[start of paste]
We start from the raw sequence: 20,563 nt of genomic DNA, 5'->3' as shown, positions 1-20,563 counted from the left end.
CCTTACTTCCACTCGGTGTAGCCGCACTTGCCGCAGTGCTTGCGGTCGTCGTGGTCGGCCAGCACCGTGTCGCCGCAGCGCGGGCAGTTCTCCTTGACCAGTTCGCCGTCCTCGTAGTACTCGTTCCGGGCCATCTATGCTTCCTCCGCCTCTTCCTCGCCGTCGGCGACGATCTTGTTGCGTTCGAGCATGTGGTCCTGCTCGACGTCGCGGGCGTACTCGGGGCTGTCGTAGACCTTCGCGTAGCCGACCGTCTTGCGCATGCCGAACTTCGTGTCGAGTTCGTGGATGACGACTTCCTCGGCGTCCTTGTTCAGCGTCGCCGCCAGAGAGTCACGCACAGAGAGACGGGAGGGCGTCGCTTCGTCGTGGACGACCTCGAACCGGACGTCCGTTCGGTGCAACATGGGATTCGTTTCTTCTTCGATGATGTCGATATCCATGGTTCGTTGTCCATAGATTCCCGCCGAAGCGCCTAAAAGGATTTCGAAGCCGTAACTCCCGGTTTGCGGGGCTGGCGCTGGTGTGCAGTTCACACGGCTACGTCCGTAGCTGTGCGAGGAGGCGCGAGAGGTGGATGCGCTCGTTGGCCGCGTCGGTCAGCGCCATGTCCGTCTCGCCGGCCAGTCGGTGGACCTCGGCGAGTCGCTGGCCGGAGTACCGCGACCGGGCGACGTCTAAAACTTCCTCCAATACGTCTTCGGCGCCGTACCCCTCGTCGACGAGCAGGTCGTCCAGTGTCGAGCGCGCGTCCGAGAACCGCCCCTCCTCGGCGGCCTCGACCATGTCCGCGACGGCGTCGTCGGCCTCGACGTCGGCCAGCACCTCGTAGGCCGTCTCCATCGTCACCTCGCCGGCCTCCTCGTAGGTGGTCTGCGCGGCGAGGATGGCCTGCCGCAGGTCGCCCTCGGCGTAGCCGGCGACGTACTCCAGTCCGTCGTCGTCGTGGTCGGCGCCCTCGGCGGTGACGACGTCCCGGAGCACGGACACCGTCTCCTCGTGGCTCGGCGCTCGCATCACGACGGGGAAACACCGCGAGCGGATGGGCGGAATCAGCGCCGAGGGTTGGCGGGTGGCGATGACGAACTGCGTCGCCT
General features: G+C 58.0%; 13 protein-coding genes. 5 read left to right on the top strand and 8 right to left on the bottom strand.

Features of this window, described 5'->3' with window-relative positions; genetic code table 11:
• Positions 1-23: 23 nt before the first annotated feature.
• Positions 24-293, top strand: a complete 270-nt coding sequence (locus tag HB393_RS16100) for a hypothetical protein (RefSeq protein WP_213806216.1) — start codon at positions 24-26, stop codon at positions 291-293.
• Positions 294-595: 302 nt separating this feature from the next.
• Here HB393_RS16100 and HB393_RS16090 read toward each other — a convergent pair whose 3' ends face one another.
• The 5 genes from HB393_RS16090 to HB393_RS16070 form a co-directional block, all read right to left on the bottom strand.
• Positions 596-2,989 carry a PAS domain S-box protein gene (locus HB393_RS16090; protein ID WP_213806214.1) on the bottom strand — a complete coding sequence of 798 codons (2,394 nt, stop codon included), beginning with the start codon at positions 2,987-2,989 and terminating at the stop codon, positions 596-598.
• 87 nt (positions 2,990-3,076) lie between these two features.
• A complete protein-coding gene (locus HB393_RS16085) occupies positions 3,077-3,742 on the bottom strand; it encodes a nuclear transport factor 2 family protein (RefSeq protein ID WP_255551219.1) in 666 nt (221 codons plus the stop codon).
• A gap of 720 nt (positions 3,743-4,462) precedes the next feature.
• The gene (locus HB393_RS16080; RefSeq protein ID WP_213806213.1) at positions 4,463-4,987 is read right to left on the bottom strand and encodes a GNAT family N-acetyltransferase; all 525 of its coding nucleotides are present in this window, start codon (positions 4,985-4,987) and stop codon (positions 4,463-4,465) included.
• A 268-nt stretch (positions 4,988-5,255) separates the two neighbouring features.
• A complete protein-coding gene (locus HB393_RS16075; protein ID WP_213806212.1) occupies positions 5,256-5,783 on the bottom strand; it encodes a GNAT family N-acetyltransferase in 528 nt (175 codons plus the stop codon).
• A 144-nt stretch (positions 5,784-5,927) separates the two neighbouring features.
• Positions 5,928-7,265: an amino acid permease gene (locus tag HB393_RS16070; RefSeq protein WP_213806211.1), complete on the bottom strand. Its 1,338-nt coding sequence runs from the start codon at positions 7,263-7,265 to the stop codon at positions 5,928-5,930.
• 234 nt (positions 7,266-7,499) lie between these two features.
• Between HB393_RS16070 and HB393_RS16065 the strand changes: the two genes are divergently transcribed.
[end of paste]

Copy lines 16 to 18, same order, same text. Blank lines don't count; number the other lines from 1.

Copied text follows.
• A complete protein-coding gene (locus HB393_RS16075; protein ID WP_213806212.1) occupies positions 5,256-5,783 on the bottom strand; it encodes a GNAT family N-acetyltransferase in 528 nt (175 codons plus the stop codon).
• A 144-nt stretch (positions 5,784-5,927) separates the two neighbouring features.
• Positions 5,928-7,265: an amino acid permease gene (locus tag HB393_RS16070; RefSeq protein WP_213806211.1), complete on the bottom strand. Its 1,338-nt coding sequence runs from the start codon at positions 7,263-7,265 to the stop codon at positions 5,928-5,930.